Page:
How To Manage People Remotely

Philip Cleave
January 4, 2021

Having already explored the background to why so many of us are currently working remotely and the potential advantages and disadvantages that this presents for employers and employees in the first of our two-part look at how to manage employees working from home, we will now investigate the key considerations for managing people remotely.

How to manage remotely

While the key objective to getting employees to work from home following the outbreak of Covid 19 was to keep them safe, there are many more considerations you need to think about when it comes to managing remote employees, if you’re to keep them happy, engaged and productive.

Communication and feedback: it may seem obvious, but when you’re not all in the office under the same roof, it can be a lot more challenging to check how everyone is feeling, and who might need more encouragement or support without verbal and non-verbal cues to help you.

Subsequently, this makes finding other ways of communicating and obtaining feedback even more important when you’re trying to connect with remote working staff. The telephone, video conferencing and online collaboration tools, with the latter including a mix of presence, instant messaging, voice and video call features can all help with this. However, they don’t really offer the level of structure and detailed analysis that is required to get to the root of how and why an individual might be feeling the way they do.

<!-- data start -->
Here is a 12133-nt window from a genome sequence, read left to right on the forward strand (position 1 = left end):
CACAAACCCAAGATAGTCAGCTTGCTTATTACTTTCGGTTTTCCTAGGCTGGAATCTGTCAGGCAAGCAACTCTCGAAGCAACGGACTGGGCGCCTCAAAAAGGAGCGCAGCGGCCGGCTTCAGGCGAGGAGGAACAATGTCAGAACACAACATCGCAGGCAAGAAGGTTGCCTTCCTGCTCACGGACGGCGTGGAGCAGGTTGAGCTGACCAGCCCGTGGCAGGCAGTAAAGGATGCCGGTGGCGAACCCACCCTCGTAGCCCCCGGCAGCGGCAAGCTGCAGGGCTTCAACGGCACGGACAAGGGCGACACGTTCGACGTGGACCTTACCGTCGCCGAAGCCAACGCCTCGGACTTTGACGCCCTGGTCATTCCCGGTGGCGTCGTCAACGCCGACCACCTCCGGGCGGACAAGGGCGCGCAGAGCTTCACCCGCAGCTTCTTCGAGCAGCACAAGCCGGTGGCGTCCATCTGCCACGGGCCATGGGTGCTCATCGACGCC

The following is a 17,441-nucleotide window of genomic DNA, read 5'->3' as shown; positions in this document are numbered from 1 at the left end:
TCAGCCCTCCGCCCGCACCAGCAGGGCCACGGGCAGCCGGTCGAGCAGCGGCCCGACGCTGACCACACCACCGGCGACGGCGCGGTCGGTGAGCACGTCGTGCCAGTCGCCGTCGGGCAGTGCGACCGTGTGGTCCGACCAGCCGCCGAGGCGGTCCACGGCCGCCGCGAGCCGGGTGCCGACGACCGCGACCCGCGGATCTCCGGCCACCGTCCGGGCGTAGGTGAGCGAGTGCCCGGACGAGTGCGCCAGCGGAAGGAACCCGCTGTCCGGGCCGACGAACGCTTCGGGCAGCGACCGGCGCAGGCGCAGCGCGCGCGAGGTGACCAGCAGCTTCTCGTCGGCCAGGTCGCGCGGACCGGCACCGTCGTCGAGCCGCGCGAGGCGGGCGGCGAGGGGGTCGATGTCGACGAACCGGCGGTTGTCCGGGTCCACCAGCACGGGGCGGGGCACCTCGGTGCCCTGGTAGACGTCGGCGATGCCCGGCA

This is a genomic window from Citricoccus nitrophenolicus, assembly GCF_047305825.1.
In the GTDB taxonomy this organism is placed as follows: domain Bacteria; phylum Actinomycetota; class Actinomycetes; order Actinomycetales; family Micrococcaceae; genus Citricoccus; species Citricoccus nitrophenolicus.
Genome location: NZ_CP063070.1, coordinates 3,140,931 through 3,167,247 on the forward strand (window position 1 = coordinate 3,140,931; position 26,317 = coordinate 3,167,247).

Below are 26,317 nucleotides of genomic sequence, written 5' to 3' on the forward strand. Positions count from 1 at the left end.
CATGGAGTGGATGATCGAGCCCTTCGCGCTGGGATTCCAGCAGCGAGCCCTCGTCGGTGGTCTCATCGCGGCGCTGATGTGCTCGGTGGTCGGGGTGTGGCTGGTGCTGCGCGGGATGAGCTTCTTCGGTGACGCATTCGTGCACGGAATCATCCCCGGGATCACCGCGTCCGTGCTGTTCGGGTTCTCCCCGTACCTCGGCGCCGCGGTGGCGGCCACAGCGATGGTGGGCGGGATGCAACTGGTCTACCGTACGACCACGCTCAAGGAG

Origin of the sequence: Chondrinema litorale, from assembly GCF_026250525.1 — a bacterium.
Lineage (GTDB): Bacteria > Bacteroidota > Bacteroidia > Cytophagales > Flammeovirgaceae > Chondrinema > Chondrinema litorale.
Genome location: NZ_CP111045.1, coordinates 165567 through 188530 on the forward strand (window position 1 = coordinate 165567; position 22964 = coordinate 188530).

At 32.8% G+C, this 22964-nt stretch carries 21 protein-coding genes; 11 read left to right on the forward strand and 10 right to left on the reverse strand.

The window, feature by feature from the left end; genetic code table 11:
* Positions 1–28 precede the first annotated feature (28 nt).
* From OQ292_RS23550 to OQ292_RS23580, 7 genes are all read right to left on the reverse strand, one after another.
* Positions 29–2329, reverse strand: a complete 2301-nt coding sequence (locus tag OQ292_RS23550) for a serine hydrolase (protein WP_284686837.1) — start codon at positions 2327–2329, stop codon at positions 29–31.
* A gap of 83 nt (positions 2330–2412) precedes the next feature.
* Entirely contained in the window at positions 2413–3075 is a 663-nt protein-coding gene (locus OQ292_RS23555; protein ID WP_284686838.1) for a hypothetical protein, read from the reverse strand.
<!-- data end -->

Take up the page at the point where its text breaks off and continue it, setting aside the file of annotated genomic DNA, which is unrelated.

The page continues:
In contrast, HR surveys, specifically ‘work from home’ or ‘remote working surveys’ as they are otherwise known in this context, can provide the structure of questioning, in-depth analysis and reporting needed to provide this insight, enabling you to take any positive actions you need.

Home working and productivity: from household noise and disturbances from neighbors to distractions from other family members or even pets, there is a lot that can potentially hinder your staff when they’re trying to work from home. As a manager you need to be able to get to the heart of what might be causing them these challenges and make suggestions or provide extra equipment that could help with this. This could include anything from suggesting an alternative routine that could help them to minimize distractions from family members, to supplying them with noise reduction headphones or suggesting white noise apps that could help them to mask external noise.